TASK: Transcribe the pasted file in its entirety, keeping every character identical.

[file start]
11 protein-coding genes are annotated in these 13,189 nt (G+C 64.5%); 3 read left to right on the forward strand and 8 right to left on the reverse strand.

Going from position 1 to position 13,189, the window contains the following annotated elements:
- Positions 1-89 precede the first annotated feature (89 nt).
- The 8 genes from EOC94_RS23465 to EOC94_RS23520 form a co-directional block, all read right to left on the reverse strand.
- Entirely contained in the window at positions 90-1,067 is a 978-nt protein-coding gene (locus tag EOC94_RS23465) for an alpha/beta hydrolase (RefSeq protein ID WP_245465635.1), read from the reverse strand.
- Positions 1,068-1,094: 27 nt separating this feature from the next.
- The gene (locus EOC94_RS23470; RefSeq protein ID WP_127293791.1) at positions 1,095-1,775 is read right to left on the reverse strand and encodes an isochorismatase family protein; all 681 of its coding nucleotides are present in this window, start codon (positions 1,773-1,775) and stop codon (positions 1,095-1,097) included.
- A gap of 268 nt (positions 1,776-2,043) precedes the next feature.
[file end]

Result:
11 protein-coding genes are annotated in these 13,189 nt (G+C 64.5%); 3 read left to right on the forward strand and 8 right to left on the reverse strand.

Going from position 1 to position 13,189, the window contains the following annotated elements:
- Positions 1-89 precede the first annotated feature (89 nt).
- The 8 genes from EOC94_RS23465 to EOC94_RS23520 form a co-directional block, all read right to left on the reverse strand.
- Entirely contained in the window at positions 90-1,067 is a 978-nt protein-coding gene (locus tag EOC94_RS23465) for an alpha/beta hydrolase (RefSeq protein ID WP_245465635.1), read from the reverse strand.
- Positions 1,068-1,094: 27 nt separating this feature from the next.
- The gene (locus EOC94_RS23470; RefSeq protein ID WP_127293791.1) at positions 1,095-1,775 is read right to left on the reverse strand and encodes an isochorismatase family protein; all 681 of its coding nucleotides are present in this window, start codon (positions 1,773-1,775) and stop codon (positions 1,095-1,097) included.
- A gap of 268 nt (positions 1,776-2,043) precedes the next feature.